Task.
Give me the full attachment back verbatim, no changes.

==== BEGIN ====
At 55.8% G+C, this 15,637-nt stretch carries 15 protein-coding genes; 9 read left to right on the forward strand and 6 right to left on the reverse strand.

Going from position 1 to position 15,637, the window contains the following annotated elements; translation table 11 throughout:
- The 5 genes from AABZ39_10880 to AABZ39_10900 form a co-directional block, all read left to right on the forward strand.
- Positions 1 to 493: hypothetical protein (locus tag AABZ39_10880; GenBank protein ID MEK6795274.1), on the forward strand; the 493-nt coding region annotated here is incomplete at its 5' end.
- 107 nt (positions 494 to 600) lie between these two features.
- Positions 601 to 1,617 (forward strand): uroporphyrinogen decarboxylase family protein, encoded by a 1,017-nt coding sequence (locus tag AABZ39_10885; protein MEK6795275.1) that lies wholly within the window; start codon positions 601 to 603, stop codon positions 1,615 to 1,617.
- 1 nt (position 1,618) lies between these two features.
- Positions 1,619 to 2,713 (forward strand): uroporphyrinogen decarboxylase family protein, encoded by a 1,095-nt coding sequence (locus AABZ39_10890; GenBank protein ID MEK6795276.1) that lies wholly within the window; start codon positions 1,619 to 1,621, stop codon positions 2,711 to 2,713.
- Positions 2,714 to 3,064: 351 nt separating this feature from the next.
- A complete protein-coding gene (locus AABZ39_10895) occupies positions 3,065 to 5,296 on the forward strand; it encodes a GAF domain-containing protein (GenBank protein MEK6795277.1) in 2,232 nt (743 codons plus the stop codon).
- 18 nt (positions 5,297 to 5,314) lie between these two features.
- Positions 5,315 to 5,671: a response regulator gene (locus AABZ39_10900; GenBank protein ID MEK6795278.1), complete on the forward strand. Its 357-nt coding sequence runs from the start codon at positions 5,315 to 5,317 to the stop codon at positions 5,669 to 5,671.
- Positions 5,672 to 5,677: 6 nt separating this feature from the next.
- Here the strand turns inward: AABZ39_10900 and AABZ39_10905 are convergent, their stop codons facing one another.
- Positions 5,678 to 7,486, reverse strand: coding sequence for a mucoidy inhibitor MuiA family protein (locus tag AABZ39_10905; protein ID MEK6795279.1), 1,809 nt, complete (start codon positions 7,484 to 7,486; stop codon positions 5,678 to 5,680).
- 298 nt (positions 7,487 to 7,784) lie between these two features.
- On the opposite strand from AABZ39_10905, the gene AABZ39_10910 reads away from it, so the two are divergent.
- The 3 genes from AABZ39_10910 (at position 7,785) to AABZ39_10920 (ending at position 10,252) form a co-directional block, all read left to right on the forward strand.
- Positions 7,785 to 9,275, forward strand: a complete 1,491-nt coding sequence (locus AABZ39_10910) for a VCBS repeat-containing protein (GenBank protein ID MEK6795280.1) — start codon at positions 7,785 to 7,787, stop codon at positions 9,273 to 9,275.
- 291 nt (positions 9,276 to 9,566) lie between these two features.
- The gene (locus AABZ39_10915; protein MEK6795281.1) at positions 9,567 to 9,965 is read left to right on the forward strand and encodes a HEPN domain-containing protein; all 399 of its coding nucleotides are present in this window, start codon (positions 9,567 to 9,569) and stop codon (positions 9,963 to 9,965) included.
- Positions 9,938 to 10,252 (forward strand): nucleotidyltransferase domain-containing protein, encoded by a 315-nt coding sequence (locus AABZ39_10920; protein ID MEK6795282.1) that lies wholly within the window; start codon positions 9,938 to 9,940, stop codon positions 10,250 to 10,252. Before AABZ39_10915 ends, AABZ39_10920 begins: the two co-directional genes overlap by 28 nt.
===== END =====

At 55.8% G+C, this 15,637-nt stretch carries 15 protein-coding genes; 9 read left to right on the forward strand and 6 right to left on the reverse strand.

Going from position 1 to position 15,637, the window contains the following annotated elements; translation table 11 throughout:
- The 5 genes from AABZ39_10880 to AABZ39_10900 form a co-directional block, all read left to right on the forward strand.
- Positions 1 to 493: hypothetical protein (locus tag AABZ39_10880; GenBank protein ID MEK6795274.1), on the forward strand; the 493-nt coding region annotated here is incomplete at its 5' end.
- 107 nt (positions 494 to 600) lie between these two features.
- Positions 601 to 1,617 (forward strand): uroporphyrinogen decarboxylase family protein, encoded by a 1,017-nt coding sequence (locus tag AABZ39_10885; protein MEK6795275.1) that lies wholly within the window; start codon positions 601 to 603, stop codon positions 1,615 to 1,617.
- 1 nt (position 1,618) lies between these two features.
- Positions 1,619 to 2,713 (forward strand): uroporphyrinogen decarboxylase family protein, encoded by a 1,095-nt coding sequence (locus AABZ39_10890; GenBank protein ID MEK6795276.1) that lies wholly within the window; start codon positions 1,619 to 1,621, stop codon positions 2,711 to 2,713.
- Positions 2,714 to 3,064: 351 nt separating this feature from the next.
- A complete protein-coding gene (locus AABZ39_10895) occupies positions 3,065 to 5,296 on the forward strand; it encodes a GAF domain-containing protein (GenBank protein MEK6795277.1) in 2,232 nt (743 codons plus the stop codon).
- 18 nt (positions 5,297 to 5,314) lie between these two features.
- Positions 5,315 to 5,671: a response regulator gene (locus AABZ39_10900; GenBank protein ID MEK6795278.1), complete on the forward strand. Its 357-nt coding sequence runs from the start codon at positions 5,315 to 5,317 to the stop codon at positions 5,669 to 5,671.
- Positions 5,672 to 5,677: 6 nt separating this feature from the next.
- Here the strand turns inward: AABZ39_10900 and AABZ39_10905 are convergent, their stop codons facing one another.
- Positions 5,678 to 7,486, reverse strand: coding sequence for a mucoidy inhibitor MuiA family protein (locus tag AABZ39_10905; protein ID MEK6795279.1), 1,809 nt, complete (start codon positions 7,484 to 7,486; stop codon positions 5,678 to 5,680).
- 298 nt (positions 7,487 to 7,784) lie between these two features.
- On the opposite strand from AABZ39_10905, the gene AABZ39_10910 reads away from it, so the two are divergent.
- The 3 genes from AABZ39_10910 (at position 7,785) to AABZ39_10920 (ending at position 10,252) form a co-directional block, all read left to right on the forward strand.
- Positions 7,785 to 9,275, forward strand: a complete 1,491-nt coding sequence (locus AABZ39_10910) for a VCBS repeat-containing protein (GenBank protein ID MEK6795280.1) — start codon at positions 7,785 to 7,787, stop codon at positions 9,273 to 9,275.
- 291 nt (positions 9,276 to 9,566) lie between these two features.
- The gene (locus AABZ39_10915; protein MEK6795281.1) at positions 9,567 to 9,965 is read left to right on the forward strand and encodes a HEPN domain-containing protein; all 399 of its coding nucleotides are present in this window, start codon (positions 9,567 to 9,569) and stop codon (positions 9,963 to 9,965) included.
- Positions 9,938 to 10,252 (forward strand): nucleotidyltransferase domain-containing protein, encoded by a 315-nt coding sequence (locus AABZ39_10920; protein ID MEK6795282.1) that lies wholly within the window; start codon positions 9,938 to 9,940, stop codon positions 10,250 to 10,252. Before AABZ39_10915 ends, AABZ39_10920 begins: the two co-directional genes overlap by 28 nt.